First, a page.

June 18th, 2013 | by Lazy Lizard's Tales
WARNING: Do not continue reading this post if you are entomophobic or arachnophobic. If you do not know what these terms mean, carry on. You’ll find out if you actually are.
When it comes to nature photography, birds hog all the limelight. Even when photographers head out in pursuit of invertebrates, it’s the bright and flashy dragonflies and butterflies that attract the most attention. Yet there is an entire world that we usually overlook. We may care about the plight of the giant panda and Siberian tiger and bald eagle, but we often forget all about the realm that exists beneath our feet.
Nicky is one of several talented local photographers who focus (literally) on the little things – insects, spiders, and other invertebrates, and was recently featured in an article in The Straits Times about the rise of nature photography in Singapore.
“Shooting even tinier animals such as insects and spiders is backbreaking work for the macro shooters, who may have to contort their bodies to get close to their subjects. But it was all worth it for game studio manager Nicky Bay, 35, whose photo of a ladybird-mimicking spider last year stirred up such interest that it was published on several websites overseas, including that of the Telegraph newspaper in England.”
Indeed, the Telegraph featured several of Nicky’s amazing macro shots of insects and spiders, including this photo of a spider which appears to mimic ladybird beetles. And he’s gotten a boost in online cred after his images were used to illustrate a Cracked article.
Invertebrates form the vast majority of animal diversity on Earth.
Yet because we don’t see the majority of them as cute and cuddly, we either ignore them completely, or fear and revile them.
The arthropods – insects, crustaceans, arachnids, horseshoe crabs, myriapods (centipedes and millipedes), and a bunch of other animals with exoskeletons and jointed legs, dominate most ecosystems, both in the oceans and on land, in terms of diversity of species, numbers, and ecological importance.
Arthropods and other terrestrial invertebrates serve numerous roles in the greater interconnected web of life – as predator, prey, scavenger, parasite, pollinator, and more. They break down nutrients locked up in dung, carrion and decaying plant matter, allowing them to be recycled. Their digging and burrowing turns vast quantities of soil. The multitude of tiny mandibles removes vegetation on a scale that rivals the prodigious appetites of the largest vertebrate herbivores. They create micro-habitats for other species. Some pollinate the plants we rely on as crops, while others hunt or parasitise those that feed on and destroy our crops. And some produce substances that we then extract and harvest, like honey, silk, and cochineal.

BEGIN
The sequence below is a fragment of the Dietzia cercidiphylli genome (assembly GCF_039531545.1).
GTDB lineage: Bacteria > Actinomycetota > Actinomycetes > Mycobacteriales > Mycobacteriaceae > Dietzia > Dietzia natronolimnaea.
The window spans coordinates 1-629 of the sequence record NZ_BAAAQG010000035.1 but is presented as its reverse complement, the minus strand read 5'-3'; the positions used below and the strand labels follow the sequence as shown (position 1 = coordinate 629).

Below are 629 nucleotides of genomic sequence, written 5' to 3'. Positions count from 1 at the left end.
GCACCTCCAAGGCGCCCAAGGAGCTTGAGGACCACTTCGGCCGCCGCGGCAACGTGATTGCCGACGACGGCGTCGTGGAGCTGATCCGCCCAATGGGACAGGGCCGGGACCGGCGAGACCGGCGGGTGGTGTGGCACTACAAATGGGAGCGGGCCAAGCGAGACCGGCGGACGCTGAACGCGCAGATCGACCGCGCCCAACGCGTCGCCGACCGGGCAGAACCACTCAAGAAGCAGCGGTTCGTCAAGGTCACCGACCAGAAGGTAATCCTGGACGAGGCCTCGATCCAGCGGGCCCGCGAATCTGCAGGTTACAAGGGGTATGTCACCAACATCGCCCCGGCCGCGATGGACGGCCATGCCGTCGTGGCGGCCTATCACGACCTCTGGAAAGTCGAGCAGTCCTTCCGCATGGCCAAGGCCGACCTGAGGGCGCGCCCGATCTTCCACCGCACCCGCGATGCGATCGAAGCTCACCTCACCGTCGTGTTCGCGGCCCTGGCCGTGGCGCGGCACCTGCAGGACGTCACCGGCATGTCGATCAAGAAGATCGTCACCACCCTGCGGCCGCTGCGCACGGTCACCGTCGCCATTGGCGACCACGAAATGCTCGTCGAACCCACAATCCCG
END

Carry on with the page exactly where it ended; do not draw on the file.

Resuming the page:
Indeed, as biologist E.O Wilson once wrote, the invertebrates are truly the little things that run the world, and the rise of macro photography has played an important role in highlighting the amazing diversity of these bizarre animals.
I strongly believe that many species of jumping spiders, with their large eyes and furry bodies, qualify as ‘cute’.
Here are some more examples of Nicky’s excellent work.
Part of what makes the arthropods so interesting is that some of them look so strange.
Many arthropods are brilliantly coloured.
You have the camouflage experts, masters of deception.
There are even spiders that mimic bird droppings to avoid detection by predators!
The arthropod world has its charismatic predators too: a whole host of carnivores strike at prey with a wide array of weapons.
The lives of the little creatures may be nasty, brutish, and short, but there is a more tender side, especially during courtship and copulation.
And when the time comes to raise the next generation, many of these tiny critters prove to be caring and devoted parents.
There’s something beautiful about the process of moulting, where the creature emerges from its old skin, soft and vulnerable, and progresses to its next phase in life.
And because arthropods are so small, many of them don’t require huge swathes of pristine habitat in order to survive. It’s true that a number of species are heavily dependent on healthy, intact forests, but you’d be surprised to see what can be found thriving in small patches of scrub, roadside verges, and urban parks and gardens.
Macro photography shows us that biodiversity is not just about birds, cute and furry mammals, or colourful butterflies. Far from being scary and alien, there’s beauty and wonder to be found in even the smallest of creatures going about their lives, unnoticed by most of us. Through the efforts of macro photographers like Nicky, may we gain a greater appreciation for these spineless wonders.
I thought this image was especially appropriate.
“We have a responsibility toward the other life-forms of our planet whose continued existence is threatened by the thoughtless behavior of our own human species…. Environmental responsibility – for if there is no God, then, obviously, it is up to us to put things right.”
– Jane Goodall
(All photos by Nicky Bay unless otherwise stated)
UPDATE: Due to the haze, the 22nd June workshop has been postponed to 6th July.
(via Science Centre Singapore)
(Cross-posted to The Lazy Lizard’s Tales)